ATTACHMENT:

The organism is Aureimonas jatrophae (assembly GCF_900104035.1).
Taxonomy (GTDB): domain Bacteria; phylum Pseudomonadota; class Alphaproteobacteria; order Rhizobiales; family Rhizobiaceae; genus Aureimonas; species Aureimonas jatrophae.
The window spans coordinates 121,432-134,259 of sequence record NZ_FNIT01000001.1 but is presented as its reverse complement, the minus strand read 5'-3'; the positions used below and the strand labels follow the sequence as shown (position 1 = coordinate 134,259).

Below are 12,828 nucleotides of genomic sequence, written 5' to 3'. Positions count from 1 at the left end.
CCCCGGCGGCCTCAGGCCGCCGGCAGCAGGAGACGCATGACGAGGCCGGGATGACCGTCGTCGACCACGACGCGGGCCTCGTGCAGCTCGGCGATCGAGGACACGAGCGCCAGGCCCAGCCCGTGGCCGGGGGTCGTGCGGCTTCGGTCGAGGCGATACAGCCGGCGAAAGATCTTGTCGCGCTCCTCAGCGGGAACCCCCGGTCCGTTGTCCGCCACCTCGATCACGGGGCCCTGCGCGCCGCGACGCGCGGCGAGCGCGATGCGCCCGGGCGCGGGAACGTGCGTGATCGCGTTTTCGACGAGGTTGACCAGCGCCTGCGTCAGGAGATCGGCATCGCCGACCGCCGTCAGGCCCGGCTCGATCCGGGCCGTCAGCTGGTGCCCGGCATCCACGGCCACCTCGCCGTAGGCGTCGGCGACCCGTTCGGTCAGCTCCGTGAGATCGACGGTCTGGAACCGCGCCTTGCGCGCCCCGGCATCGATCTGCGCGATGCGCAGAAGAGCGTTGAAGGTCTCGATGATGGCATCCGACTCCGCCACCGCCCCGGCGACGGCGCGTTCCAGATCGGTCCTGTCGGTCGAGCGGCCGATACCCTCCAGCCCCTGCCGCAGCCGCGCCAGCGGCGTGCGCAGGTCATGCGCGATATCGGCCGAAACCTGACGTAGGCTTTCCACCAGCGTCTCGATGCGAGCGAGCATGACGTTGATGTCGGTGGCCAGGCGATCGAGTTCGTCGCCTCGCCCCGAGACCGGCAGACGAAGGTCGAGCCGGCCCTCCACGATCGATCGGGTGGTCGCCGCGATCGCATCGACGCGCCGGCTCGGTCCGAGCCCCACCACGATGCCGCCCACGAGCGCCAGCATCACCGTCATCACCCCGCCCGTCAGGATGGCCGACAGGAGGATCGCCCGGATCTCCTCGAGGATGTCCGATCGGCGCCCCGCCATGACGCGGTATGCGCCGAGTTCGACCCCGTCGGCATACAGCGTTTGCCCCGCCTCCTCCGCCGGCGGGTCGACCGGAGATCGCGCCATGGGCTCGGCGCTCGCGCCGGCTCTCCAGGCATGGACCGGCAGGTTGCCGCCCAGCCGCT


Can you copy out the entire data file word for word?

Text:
The organism is Aureimonas jatrophae (assembly GCF_900104035.1).
Taxonomy (GTDB): domain Bacteria; phylum Pseudomonadota; class Alphaproteobacteria; order Rhizobiales; family Rhizobiaceae; genus Aureimonas; species Aureimonas jatrophae.
The window spans coordinates 121,432-134,259 of sequence record NZ_FNIT01000001.1 but is presented as its reverse complement, the minus strand read 5'-3'; the positions used below and the strand labels follow the sequence as shown (position 1 = coordinate 134,259).

Below are 12,828 nucleotides of genomic sequence, written 5' to 3'. Positions count from 1 at the left end.
CCCCGGCGGCCTCAGGCCGCCGGCAGCAGGAGACGCATGACGAGGCCGGGATGACCGTCGTCGACCACGACGCGGGCCTCGTGCAGCTCGGCGATCGAGGACACGAGCGCCAGGCCCAGCCCGTGGCCGGGGGTCGTGCGGCTTCGGTCGAGGCGATACAGCCGGCGAAAGATCTTGTCGCGCTCCTCAGCGGGAACCCCCGGTCCGTTGTCCGCCACCTCGATCACGGGGCCCTGCGCGCCGCGACGCGCGGCGAGCGCGATGCGCCCGGGCGCGGGAACGTGCGTGATCGCGTTTTCGACGAGGTTGACCAGCGCCTGCGTCAGGAGATCGGCATCGCCGACCGCCGTCAGGCCCGGCTCGATCCGGGCCGTCAGCTGGTGCCCGGCATCCACGGCCACCTCGCCGTAGGCGTCGGCGACCCGTTCGGTCAGCTCCGTGAGATCGACGGTCTGGAACCGCGCCTTGCGCGCCCCGGCATCGATCTGCGCGATGCGCAGAAGAGCGTTGAAGGTCTCGATGATGGCATCCGACTCCGCCACCGCCCCGGCGACGGCGCGTTCCAGATCGGTCCTGTCGGTCGAGCGGCCGATACCCTCCAGCCCCTGCCGCAGCCGCGCCAGCGGCGTGCGCAGGTCATGCGCGATATCGGCCGAAACCTGACGTAGGCTTTCCACCAGCGTCTCGATGCGAGCGAGCATGACGTTGATGTCGGTGGCCAGGCGATCGAGTTCGTCGCCTCGCCCCGAGACCGGCAGACGAAGGTCGAGCCGGCCCTCCACGATCGATCGGGTGGTCGCCGCGATCGCATCGACGCGCCGGCTCGGTCCGAGCCCCACCACGATGCCGCCCACGAGCGCCAGCATCACCGTCATCACCCCGCCCGTCAGGATGGCCGACAGGAGGATCGCCCGGATCTCCTCGAGGATGTCCGATCGGCGCCCCGCCATGACGCGGTATGCGCCGAGTTCGACCCCGTCGGCATACAGCGTTTGCCCCGCCTCCTCCGCCGGCGGGTCGACCGGAGATCGCGCCATGGGCTCGGCGCTCGCGCCGGCTCTCCAGGCATGGACCGGCAGGTTGCCGCCCAGCCGCT